We are a rich country but thousands still below poverty line

    It is unacceptable that as the fifth richest country in the world, Ireland still has over 16% of its population (780,000 people) living below the poverty line, according to the Society of St Vincent de Paul (SVP).

     
    At the launch of ‘Paving a Pathway out of Poverty’, the SVP Pre-Budget Submission launched today (12th June 2018) SVP National President Kieran Stafford said that what is particularly stark about the level of poverty is that 70,000 more children are growing up in poverty compared to 10 years ago. He also said that SVP now receives double the number of calls for assistance than it did in 2008.
     
    The SVP’s ‘Paving a Pathway out of Poverty’ contains 35 practical proposals which SVP describes as incremental steps, that if implemented, would have a positive impact and help pave a way out of poverty for hundreds of thousands of people.
     
    The Society says that Budget 2019 needs to reflect a real commitment to tackling poverty in all its forms and requires:
    • An integrated, whole of government approach to budgetary decisions.
    • Ensuring all public expenditure is evaluated against the impact it has in reducing poverty
    • Prioritising investment in services and supports over tax cuts.
     
    Kieran Stafford said, “Poverty is not inevitable, and its eradication is possible, but it requires well-designed policies, resources and political will. Poverty not only hurts the individual affected; it hurts communities, it hurts the economy, and it hurts society.”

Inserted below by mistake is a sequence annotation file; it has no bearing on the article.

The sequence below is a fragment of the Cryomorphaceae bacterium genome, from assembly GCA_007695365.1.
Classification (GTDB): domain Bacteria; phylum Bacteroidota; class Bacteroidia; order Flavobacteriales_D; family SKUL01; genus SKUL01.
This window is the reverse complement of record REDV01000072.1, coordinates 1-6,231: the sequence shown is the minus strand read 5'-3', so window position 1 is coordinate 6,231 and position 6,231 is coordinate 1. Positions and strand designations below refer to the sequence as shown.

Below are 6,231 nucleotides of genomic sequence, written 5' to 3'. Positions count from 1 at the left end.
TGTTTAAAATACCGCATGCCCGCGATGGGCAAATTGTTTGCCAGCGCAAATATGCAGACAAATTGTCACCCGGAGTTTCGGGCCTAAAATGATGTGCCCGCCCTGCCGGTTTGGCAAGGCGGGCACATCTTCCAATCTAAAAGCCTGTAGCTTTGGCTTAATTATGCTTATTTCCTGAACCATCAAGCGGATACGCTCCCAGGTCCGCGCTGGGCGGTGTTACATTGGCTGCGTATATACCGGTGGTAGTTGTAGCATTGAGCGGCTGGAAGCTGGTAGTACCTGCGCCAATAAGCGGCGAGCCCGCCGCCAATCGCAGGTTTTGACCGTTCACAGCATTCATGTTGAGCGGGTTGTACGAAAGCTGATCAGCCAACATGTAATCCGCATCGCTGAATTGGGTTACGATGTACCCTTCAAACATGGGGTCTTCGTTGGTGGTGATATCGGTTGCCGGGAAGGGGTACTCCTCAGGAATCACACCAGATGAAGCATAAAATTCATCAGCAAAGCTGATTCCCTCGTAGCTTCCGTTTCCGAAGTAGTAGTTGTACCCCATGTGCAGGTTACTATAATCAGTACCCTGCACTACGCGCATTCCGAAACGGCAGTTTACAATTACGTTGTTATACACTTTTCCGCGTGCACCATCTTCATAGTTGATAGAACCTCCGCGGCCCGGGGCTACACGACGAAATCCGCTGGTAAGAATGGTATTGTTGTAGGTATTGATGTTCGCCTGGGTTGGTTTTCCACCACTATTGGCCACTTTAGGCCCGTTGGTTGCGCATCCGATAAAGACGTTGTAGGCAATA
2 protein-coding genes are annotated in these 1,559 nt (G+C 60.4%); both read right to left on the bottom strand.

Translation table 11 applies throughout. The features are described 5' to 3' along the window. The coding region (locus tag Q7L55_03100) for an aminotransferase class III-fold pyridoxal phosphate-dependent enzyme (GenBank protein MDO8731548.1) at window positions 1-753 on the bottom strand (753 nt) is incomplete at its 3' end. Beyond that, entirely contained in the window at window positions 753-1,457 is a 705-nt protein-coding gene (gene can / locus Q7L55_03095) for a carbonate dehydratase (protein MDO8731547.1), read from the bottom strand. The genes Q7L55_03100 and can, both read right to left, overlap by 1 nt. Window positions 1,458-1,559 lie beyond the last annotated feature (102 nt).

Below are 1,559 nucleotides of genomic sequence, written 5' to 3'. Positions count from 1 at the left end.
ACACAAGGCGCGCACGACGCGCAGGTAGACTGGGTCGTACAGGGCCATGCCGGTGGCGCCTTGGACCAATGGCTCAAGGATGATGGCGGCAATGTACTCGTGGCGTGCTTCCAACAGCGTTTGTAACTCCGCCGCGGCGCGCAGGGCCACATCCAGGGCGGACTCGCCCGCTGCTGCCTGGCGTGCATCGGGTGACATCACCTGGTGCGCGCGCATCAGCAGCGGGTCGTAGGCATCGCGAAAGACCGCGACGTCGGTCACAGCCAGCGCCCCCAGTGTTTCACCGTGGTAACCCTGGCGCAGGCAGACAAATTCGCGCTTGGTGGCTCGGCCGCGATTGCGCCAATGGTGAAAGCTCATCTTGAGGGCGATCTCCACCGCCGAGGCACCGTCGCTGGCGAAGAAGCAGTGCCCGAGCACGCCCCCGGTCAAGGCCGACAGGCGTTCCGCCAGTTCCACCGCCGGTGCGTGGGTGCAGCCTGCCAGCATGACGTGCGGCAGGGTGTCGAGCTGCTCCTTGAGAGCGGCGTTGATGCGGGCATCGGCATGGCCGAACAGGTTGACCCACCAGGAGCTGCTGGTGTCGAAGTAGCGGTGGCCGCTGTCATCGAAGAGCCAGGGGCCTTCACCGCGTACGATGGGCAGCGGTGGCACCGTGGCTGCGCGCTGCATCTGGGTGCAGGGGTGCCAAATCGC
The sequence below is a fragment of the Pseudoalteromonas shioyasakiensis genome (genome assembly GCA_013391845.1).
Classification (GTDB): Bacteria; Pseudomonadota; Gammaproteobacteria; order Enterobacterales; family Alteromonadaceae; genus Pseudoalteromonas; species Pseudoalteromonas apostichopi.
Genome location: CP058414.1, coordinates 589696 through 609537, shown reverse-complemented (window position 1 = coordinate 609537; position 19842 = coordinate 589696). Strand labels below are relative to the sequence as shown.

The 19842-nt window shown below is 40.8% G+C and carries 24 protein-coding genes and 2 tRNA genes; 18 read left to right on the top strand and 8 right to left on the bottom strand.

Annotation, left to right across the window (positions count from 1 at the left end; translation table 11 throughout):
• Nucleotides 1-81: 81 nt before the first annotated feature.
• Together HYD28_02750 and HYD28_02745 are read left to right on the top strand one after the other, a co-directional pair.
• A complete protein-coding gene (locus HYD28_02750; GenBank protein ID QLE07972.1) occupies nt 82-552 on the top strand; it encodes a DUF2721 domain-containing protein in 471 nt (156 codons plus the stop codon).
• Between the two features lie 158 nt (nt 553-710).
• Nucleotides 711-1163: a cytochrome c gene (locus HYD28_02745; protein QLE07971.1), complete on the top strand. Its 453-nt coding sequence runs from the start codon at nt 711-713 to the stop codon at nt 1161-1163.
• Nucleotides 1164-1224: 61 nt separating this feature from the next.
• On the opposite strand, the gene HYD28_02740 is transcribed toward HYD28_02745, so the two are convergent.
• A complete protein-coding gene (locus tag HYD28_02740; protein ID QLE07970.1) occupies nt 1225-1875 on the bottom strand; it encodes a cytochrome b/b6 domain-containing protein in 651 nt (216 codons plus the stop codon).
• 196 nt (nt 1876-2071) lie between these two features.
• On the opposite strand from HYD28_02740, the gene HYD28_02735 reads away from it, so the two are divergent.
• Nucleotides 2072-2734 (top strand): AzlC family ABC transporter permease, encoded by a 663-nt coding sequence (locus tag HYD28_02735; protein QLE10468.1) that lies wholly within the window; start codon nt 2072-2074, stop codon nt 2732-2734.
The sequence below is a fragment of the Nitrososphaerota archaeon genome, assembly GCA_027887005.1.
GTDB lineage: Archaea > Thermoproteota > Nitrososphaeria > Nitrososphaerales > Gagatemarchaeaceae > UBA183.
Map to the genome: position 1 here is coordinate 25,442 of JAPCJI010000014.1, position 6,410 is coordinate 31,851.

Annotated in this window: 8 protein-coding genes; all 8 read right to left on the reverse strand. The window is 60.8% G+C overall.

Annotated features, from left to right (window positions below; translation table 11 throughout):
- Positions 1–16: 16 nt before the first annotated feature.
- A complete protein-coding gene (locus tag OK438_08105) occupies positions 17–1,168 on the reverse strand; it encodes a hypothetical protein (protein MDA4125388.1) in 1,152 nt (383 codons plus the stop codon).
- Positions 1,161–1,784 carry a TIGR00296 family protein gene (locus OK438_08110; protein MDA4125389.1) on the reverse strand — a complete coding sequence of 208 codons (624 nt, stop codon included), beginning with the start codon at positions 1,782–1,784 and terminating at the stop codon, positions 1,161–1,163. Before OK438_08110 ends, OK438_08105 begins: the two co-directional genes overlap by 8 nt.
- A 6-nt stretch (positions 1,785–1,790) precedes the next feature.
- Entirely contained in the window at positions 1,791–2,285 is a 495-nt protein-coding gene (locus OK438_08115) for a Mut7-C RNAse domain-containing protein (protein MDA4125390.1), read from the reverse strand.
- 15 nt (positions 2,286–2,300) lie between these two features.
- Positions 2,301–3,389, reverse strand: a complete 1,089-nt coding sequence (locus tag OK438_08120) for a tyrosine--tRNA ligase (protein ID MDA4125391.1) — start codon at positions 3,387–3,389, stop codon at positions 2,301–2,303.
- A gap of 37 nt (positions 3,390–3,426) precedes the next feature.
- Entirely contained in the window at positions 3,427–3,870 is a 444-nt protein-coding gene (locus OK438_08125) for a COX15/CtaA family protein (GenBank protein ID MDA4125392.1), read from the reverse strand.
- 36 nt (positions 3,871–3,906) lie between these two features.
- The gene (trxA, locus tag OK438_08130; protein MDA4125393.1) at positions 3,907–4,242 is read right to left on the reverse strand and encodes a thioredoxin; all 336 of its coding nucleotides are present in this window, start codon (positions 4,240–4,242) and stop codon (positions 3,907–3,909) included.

He also said that the negative social and economic costs arising from the recession are still apparent to members of SVP throughout Ireland.
     
    The five primary areas covered in the SVP Pre-budget Submission are: Housing, Education (including Early years), Income Adequacy, Energy and Health.
     
    Mr Stafford says that SVP strongly believes that the measurement of our country’s success should not just be based on economic growth. “A functioning economy means having an adequate social protection floor that meets everyone’s basic needs and where no one suffers enforced deprivation. It means having access to decent jobs. It means having equal access to quality housing, education, childcare and healthcare.” he said.
     
    Dr Tricia Keilthy, SVP Head of Social Justice said that over the medium term, SVP is calling on Government to publish, resource and implement the new National Action Plan for Social Inclusion. “This means the fight against poverty needs to be prioritised on an ongoing basis, at all levels of Government, so that Ireland meets its commitments under the Sustainable Development Goals to eliminate poverty by 2030,” she said.                        

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